Human pair bonding (aka; marriage, common-law, intimate couple relationships) is an important but unfortunately unrecognized realm for improving public health.
Consider this irony. Every fall school principals brace themselves for the day head lice are found. Parents get quite distressed about it. Is this a health problem? No. Head lice are a nuisance. They don’t carry disease and so aren’t considered a health problem. Nonetheless when school starts the principal’s office and the public health nurses are besieged with calls.
Parental pair bonding on the other hand has enormous potential for the good or ill of children and yet receives no such interest except when it goes terribly wrong. Domestic violence is a case in point. We, through government agencies and voluntary efforts, attempt to pick up the pieces of these bonding disasters. There are even some resources dedicated to mitigating the negative impacts of divorce. Legislation insures some measure of divorce justice. Courts attempt to develop sensible plans the children of parents at war. Mediators assist estranged mates to part fairly.
What do we do, collectively, as a society through our governments to ensure these disasters don’t occur? Essentially nothing. Why are we satisfied to pick up the pieces when pair bonds fail instead of helping them to succeed?
The answer may lie in this. The only organizations that seem to invest in promoting pair bonds are the churches and communities of faith. Pastors often act as surrogate marriage counselors and churches have long been the promoters of marriage enrichment activities. Problem is there has been a sharp decline in religious affiliation and attendance.
According to the Vanier Institute 2010 publication Families Count: Profiling Families in Canada fewer people are marrying, the age of first marriage is increasing, common law unions are more common and four in 10 marriages end in divorce. There are no easily available statistics on “married singles”, people in pair bonds who are essentially estranged or simply disconnected and unfulfilled; roommates, not soulmates. Yet these latter unions too have enormous effects on mental health, physical health and motivation just as do those that unravel publicly. (I routinely ask my classes at university their estimates of marriages that are fulfilling and they typically report about only five per cent).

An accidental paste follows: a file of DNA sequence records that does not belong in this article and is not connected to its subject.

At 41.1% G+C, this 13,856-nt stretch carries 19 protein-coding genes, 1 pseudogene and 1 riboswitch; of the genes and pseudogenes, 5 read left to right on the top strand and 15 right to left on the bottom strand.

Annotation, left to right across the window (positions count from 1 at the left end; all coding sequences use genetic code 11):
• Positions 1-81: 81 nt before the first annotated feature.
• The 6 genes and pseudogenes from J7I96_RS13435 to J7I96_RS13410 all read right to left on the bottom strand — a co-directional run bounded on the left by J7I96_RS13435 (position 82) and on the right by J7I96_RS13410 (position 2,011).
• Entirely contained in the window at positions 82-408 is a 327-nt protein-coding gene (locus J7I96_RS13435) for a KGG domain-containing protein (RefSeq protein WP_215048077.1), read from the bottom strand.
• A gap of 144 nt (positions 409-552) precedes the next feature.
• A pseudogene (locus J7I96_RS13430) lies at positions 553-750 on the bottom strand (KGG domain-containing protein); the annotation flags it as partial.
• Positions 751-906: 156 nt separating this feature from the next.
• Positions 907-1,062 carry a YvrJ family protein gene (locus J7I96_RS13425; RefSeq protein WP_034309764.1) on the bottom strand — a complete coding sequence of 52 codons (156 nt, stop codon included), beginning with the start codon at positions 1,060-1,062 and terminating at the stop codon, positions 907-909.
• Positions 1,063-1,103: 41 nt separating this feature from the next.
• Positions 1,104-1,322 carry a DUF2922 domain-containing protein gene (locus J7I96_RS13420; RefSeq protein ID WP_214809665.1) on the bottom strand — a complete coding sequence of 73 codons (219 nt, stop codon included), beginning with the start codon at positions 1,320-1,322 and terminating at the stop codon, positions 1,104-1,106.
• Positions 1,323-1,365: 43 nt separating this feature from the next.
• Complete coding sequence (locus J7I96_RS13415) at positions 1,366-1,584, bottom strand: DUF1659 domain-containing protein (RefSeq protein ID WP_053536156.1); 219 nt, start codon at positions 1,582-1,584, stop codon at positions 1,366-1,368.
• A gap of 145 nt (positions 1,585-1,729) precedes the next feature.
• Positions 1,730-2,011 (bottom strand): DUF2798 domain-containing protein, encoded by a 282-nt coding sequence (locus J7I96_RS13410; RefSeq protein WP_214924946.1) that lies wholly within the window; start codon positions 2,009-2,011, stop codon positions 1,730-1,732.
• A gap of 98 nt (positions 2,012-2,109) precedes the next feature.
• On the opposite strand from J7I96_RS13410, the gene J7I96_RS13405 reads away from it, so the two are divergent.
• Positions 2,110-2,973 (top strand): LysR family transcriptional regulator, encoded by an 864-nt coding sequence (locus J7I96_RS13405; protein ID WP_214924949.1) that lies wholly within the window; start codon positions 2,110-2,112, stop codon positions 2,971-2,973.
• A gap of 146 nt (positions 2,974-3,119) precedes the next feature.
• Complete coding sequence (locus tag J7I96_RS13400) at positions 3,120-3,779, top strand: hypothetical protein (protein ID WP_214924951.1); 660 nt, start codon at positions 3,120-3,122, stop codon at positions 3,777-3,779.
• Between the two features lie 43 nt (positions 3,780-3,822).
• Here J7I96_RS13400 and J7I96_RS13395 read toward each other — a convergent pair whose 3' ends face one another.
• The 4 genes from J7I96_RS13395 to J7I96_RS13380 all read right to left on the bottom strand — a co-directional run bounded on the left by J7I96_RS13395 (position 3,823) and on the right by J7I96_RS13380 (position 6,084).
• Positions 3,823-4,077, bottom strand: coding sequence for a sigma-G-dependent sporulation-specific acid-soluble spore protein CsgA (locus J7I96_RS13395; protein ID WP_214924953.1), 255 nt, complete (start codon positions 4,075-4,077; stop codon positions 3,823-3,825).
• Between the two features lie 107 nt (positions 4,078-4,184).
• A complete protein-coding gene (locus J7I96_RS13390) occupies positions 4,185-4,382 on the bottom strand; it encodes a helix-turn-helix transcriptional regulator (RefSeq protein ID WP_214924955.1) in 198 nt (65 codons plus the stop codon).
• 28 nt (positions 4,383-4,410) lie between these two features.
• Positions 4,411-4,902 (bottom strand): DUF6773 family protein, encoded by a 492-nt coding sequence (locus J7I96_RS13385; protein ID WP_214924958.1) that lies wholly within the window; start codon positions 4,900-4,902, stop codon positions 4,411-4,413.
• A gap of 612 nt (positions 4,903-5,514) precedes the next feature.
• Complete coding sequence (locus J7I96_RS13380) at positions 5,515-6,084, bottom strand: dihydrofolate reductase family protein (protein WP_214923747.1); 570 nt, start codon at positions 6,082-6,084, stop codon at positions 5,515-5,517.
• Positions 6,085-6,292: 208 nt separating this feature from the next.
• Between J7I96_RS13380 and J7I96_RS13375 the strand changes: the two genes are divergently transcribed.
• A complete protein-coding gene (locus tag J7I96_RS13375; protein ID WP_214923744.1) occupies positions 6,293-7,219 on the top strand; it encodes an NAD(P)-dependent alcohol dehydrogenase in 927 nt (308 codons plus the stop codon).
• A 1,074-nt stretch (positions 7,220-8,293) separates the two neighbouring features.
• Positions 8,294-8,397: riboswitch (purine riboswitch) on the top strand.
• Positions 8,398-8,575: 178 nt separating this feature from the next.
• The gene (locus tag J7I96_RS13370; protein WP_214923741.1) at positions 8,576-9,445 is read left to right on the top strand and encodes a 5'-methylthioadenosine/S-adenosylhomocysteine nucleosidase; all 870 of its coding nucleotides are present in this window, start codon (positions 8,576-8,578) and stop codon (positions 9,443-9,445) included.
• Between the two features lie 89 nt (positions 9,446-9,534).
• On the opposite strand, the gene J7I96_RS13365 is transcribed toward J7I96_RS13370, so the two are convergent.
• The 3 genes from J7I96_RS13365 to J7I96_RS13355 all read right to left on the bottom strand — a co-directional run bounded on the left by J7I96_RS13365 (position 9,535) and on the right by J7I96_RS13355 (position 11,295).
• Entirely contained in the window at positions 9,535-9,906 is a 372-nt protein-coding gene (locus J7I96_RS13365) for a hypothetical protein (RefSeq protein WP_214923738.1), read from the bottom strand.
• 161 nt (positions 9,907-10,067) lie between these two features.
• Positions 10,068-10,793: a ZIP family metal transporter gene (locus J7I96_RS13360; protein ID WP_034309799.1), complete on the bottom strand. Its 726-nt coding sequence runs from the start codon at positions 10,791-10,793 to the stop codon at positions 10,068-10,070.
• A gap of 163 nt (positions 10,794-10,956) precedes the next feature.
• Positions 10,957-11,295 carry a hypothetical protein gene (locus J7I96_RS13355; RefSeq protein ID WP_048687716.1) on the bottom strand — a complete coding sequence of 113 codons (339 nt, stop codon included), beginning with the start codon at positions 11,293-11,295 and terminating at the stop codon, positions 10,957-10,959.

Perhaps you might think we can’t do anything about it. Ample science exists to demonstrate poor relationships can be made fulfilling and those destined to separation can do so with less harm. We have the social psychology to decrease rates of smoking, to change eating and driving habits. In other words, we have the tools to proceed. Only the vision and will is wanting.
We build dikes by rivers because one day they will be needed. We install seismic upgrades knowing it isn’t if we have an earthquake, it is “when”. Isn’t it time we thought of human pair bonds, this key social structure of our society, in the same way and make them a critical focus for public health promotion and prevention?
Happy Valentine’s Day!
Dr. Rob Lees is the Community Psychologist for the Ministry for Children and Family Development in Chilliwack